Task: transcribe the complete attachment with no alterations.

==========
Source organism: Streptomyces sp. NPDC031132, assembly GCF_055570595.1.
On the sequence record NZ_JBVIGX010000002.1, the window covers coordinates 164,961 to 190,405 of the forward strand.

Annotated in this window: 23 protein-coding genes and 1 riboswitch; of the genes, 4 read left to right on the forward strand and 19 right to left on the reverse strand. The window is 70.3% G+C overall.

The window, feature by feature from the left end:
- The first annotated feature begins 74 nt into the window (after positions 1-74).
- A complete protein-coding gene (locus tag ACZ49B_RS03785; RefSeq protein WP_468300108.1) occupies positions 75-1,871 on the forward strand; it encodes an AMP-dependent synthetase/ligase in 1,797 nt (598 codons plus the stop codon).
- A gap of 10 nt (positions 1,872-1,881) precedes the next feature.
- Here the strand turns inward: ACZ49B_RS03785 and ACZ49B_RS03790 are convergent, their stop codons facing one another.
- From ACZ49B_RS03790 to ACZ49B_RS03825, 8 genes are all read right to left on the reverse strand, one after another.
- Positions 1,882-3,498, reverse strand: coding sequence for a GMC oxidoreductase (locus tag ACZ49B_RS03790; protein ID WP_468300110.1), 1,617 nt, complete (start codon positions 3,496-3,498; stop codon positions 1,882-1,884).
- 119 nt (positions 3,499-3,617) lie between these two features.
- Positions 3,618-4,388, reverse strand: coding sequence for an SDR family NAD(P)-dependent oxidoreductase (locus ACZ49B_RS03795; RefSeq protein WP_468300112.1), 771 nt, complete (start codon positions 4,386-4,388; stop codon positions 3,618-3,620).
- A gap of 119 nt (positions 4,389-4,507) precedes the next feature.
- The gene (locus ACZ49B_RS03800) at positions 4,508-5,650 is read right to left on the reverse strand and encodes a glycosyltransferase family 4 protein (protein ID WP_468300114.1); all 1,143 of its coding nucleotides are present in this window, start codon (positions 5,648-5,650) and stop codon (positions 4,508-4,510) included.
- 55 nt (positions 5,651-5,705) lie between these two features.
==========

Source organism: Streptomyces sp. NPDC031132, assembly GCF_055570595.1.
On the sequence record NZ_JBVIGX010000002.1, the window covers coordinates 164,961 to 190,405 of the forward strand.

Annotated in this window: 23 protein-coding genes and 1 riboswitch; of the genes, 4 read left to right on the forward strand and 19 right to left on the reverse strand. The window is 70.3% G+C overall.

The window, feature by feature from the left end:
- The first annotated feature begins 74 nt into the window (after positions 1-74).
- A complete protein-coding gene (locus tag ACZ49B_RS03785; RefSeq protein WP_468300108.1) occupies positions 75-1,871 on the forward strand; it encodes an AMP-dependent synthetase/ligase in 1,797 nt (598 codons plus the stop codon).
- A gap of 10 nt (positions 1,872-1,881) precedes the next feature.
- Here the strand turns inward: ACZ49B_RS03785 and ACZ49B_RS03790 are convergent, their stop codons facing one another.
- From ACZ49B_RS03790 to ACZ49B_RS03825, 8 genes are all read right to left on the reverse strand, one after another.
- Positions 1,882-3,498, reverse strand: coding sequence for a GMC oxidoreductase (locus tag ACZ49B_RS03790; protein ID WP_468300110.1), 1,617 nt, complete (start codon positions 3,496-3,498; stop codon positions 1,882-1,884).
- 119 nt (positions 3,499-3,617) lie between these two features.
- Positions 3,618-4,388, reverse strand: coding sequence for an SDR family NAD(P)-dependent oxidoreductase (locus ACZ49B_RS03795; RefSeq protein WP_468300112.1), 771 nt, complete (start codon positions 4,386-4,388; stop codon positions 3,618-3,620).
- A gap of 119 nt (positions 4,389-4,507) precedes the next feature.
- The gene (locus ACZ49B_RS03800) at positions 4,508-5,650 is read right to left on the reverse strand and encodes a glycosyltransferase family 4 protein (protein ID WP_468300114.1); all 1,143 of its coding nucleotides are present in this window, start codon (positions 5,648-5,650) and stop codon (positions 4,508-4,510) included.
- 55 nt (positions 5,651-5,705) lie between these two features.